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  1. GovTrac.us summarizes six proposals to end the separation of families immigrating illegally at the border.

    In May, the Trump Administration began a new zero-tolerance policy that is separating families at the border when they attempt to illegally immigrate to the United States. Six proposals are now before Congress to end this practice.

    The proposals take aim at ending the Administration’s actions from very different angles. That reflects the complex legal situation playing out. Although the Trump Administration has not ordered the separation of children from their families, the separation is a known, inevitable consequence of existing law that prohibits children from being detained by the Department of Homeland Security in federal prisonin this case, when their parents are detained for prosecution under the zero-tolerance policy.

    Here’s a quick summary of each proposal:


    • The simplest proposal is the Keep Families Together Act [S. 3036], which would prohibit the separation of children from their families at the border. It doesn’t specify what to do insteadthat would be left up to the Administrationbut some form of Catch and Release might be the only legal option available. The bill would also require information be given to parents on how to locate, and monthly updates about, their children. This is Sen. Dianne Feinstein’s proposal, and all Senate Democrats have signed on as cosponsors. For more, see our extended summary of the Keep Families Together Act.



    • Sen. Ted Cruz’s Protect Kids and Parents Act goes further. The bill would require that families be detained together. It would also speed up the judicial process by doubling the number of immigration judges available to hear cases and limit the duration of asylum review cases, and it would require that written guidance be given to asylum applications on how to locate separated children. For more, see our extended summary of the Protect Kids and Parents Act.



    Read more at https://govtrackinsider.com/six-prop...e-153900120e86


    Posted by Nolan Rappaport

    Updated 06-20-2018 at 05:20 PM by ImmigrationLawBlogs

  2. Trump Signs Executive Order on Family Separation

    by , 06-20-2018 at 03:13 PM (Matthew Kolken on Deportation And Removal)
    Affording Congress an Opportunity to Address Family Separation

    By the authority vested in me as President by the Constitution and the laws of the United States of America, including the Immigration and Nationality Act (INA), 8 U.S.C. 1101 et seq., it is hereby ordered as follows:

    Section
    1. Policy. It is the policy of this Administration to rigorously enforce our immigration laws. Under our laws, the only legal way for an alien to enter this country is at a designated port of entry at an appropriate time. When an alien enters or attempts to enter the country anywhere else, that alien has committed at least the crime of improper entry and is subject to a fine or imprisonment under section 1325(a) of title 8, United States Code. This Administration will initiate proceedings to enforce this and other criminal provisions of the INA until and unless Congress directs otherwise. It is also the policy of this Administration to maintain family unity, including by detaining alien families together where appropriate and consistent with law and available resources. It is unfortunate that Congress’s failure to act and court orders have put the Administration in the position of separating alien families to effectively enforce the law.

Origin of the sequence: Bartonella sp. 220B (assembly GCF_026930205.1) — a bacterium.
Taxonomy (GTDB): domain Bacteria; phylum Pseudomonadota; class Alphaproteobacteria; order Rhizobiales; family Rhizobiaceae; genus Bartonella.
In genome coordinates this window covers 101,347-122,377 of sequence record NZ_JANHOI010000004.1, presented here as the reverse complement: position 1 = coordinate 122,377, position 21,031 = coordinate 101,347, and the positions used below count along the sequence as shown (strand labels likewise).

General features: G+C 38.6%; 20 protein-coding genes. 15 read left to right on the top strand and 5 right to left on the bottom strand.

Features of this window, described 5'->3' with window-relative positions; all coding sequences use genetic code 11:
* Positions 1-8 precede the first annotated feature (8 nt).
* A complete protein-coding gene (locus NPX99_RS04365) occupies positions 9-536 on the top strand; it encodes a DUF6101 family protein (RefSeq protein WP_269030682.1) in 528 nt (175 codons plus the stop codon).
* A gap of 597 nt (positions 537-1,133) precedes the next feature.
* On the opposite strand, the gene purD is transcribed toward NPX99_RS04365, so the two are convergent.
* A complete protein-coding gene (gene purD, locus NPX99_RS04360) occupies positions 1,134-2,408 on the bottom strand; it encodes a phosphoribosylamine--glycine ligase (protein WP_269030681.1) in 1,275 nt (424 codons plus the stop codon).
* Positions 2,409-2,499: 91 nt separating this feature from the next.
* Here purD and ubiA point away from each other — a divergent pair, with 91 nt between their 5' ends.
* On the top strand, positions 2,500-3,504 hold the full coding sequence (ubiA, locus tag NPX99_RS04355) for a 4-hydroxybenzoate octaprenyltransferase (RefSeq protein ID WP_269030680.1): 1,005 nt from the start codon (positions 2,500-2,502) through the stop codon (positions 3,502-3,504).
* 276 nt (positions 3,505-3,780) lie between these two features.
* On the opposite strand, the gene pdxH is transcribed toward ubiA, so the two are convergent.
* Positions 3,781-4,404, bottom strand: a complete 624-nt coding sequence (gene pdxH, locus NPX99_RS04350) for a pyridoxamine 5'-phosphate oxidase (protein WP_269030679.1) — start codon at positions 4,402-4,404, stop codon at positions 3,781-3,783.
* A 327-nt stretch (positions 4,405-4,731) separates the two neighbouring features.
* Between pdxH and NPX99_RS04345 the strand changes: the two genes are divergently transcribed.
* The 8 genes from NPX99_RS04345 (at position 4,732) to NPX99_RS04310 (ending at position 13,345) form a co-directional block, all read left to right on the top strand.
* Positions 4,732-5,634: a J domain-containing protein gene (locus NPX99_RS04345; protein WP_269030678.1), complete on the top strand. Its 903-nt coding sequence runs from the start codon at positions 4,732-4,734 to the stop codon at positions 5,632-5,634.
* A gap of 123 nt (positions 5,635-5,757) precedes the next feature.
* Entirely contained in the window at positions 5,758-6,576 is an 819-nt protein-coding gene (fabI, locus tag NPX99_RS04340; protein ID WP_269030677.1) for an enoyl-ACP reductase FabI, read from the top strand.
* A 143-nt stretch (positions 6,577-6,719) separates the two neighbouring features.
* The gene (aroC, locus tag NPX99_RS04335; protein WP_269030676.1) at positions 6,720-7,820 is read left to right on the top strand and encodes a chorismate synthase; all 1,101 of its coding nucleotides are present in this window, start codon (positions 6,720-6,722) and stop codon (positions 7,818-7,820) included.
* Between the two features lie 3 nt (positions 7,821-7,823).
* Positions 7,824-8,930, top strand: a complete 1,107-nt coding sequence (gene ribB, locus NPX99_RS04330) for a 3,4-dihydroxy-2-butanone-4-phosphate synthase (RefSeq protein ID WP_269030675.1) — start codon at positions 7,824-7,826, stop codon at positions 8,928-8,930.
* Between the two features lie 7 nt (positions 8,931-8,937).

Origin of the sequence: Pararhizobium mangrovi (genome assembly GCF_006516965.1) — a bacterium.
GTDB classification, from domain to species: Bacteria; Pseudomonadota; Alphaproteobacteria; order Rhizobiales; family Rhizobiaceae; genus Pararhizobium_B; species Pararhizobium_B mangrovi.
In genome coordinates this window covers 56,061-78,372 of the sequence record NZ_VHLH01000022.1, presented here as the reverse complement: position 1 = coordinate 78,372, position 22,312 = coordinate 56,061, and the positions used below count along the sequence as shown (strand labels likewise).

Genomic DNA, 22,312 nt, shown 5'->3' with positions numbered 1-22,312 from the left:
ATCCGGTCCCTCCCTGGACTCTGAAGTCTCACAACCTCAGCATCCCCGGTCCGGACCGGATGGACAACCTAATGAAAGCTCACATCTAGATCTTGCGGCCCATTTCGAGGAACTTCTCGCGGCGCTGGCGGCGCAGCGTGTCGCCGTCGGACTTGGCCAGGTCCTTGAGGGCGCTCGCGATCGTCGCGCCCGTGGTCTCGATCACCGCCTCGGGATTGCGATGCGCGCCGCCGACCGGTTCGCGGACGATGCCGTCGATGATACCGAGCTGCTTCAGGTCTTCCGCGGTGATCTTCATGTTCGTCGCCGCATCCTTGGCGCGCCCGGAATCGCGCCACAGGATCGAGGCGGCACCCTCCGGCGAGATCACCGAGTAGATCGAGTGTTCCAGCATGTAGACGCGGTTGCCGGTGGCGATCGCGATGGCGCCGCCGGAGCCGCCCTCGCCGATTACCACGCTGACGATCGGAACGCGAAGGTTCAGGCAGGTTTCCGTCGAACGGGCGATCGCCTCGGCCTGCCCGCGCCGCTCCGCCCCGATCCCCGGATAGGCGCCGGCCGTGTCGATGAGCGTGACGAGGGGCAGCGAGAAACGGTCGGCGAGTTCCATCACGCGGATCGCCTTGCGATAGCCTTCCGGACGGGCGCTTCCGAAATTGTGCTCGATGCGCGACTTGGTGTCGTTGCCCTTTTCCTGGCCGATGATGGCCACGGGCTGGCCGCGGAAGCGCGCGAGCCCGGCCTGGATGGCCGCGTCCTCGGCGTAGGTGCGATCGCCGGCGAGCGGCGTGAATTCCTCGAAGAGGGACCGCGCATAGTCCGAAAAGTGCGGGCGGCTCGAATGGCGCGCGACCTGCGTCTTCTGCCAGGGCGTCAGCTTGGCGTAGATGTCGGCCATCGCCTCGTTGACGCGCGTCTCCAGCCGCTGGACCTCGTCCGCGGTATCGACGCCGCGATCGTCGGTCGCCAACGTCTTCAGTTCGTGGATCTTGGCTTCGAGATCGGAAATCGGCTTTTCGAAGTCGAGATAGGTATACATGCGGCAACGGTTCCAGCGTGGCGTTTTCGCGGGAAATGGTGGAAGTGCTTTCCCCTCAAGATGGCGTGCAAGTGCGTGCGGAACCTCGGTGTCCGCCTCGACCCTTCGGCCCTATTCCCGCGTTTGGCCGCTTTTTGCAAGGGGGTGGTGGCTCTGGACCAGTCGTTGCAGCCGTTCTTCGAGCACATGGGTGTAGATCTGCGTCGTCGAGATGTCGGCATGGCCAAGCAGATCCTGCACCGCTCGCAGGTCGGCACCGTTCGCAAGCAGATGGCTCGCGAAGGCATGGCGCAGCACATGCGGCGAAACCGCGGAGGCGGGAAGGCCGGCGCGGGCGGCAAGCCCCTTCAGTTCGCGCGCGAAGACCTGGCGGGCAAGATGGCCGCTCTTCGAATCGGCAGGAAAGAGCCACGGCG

Sec
    . 2. Definitions. For purposes of this order, the following definitions apply:


    (a) “Alien family” means

    (i) any person not a citizen or national of the United States who has not been admitted into, or is not authorized to enter or remain in, the United States, who entered this country with an alien child or alien children at or between designated ports of entry and who was detained; and
    (ii) that person’s alien child or alien children.
    (b) “Alien child” means any person not a citizen or national of the United States who
    (i) has not been admitted into, or is not authorized to enter or remain in, the United States;
    (ii) is under the age of 18; and
    (iii) has a legal parent-child relationship to an alien who entered the United States with the alien child at or between designated ports of entry and who was detained.

    Sec
    . 3. Temporary Detention Policy for Families Entering this Country Illegally.

    (a) The Secretary of Homeland Security (Secretary), shall, to the extent permitted by law and subject to the availability of appropriations, maintain custody of alien families during the pendency of any criminal improper entry or immigration proceedings involving their members.

    (b) The Secretary shall not, however, detain an alien family together when there is a concern that detention of an alien child with the child’s alien parent would pose a risk to the child’s welfare.
    (c) The Secretary of Defense shall take all legally available measures to provide to the Secretary, upon request, any existing facilities available for the housing and care of alien families, and shall construct such facilities if necessary and consistent with law. The Secretary, to the extent permitted by law, shall be responsible for reimbursement for the use of these facilities.
    (d) Heads of executive departments and agencies shall, to the extent consistent with law, make available to the Secretary, for the housing and care of alien families pending court proceedings for improper entry, any facilities that are appropriate for such purposes. The Secretary, to the extent permitted by law, shall be responsible for reimbursement for the use of these facilities.
    (e) The Attorney General shall promptly file a request with the U.S. District Court for the Central District of California to modify the Settlement Agreement in Flores v. Sessions, CV 85-4544 (“Flores settlement”), in a manner that would permit the Secretary, under present resource constraints, to detain alien families together throughout the pendency of criminal proceedings for improper entry or any removal or other immigration proceedings.

    Sec
    . 4. Prioritization of Immigration Proceedings Involving Alien Families. The Attorney General shall, to the extent practicable, prioritize the adjudication of cases involving detained families.


    Sec
    . 5. General Provisions.

    (a) Nothing in this order shall be construed to impair or otherwise affect:

    (i) the authority granted by law to an executive department or agency, or the head thereof; or
    (ii) the functions of the Director of the Office of Management and Budget relating to budgetary, administrative, or legislative proposals.
    (b) This order shall be implemented in a manner consistent with applicable law and subject to the availability of appropriations.
    (c) This order is not intended to, and does not, create any right or benefit, substantive or procedural, enforceable at law or in equity by any party against the United States, its departments, agencies, or entities, its officers, employees, or agents, or any other person.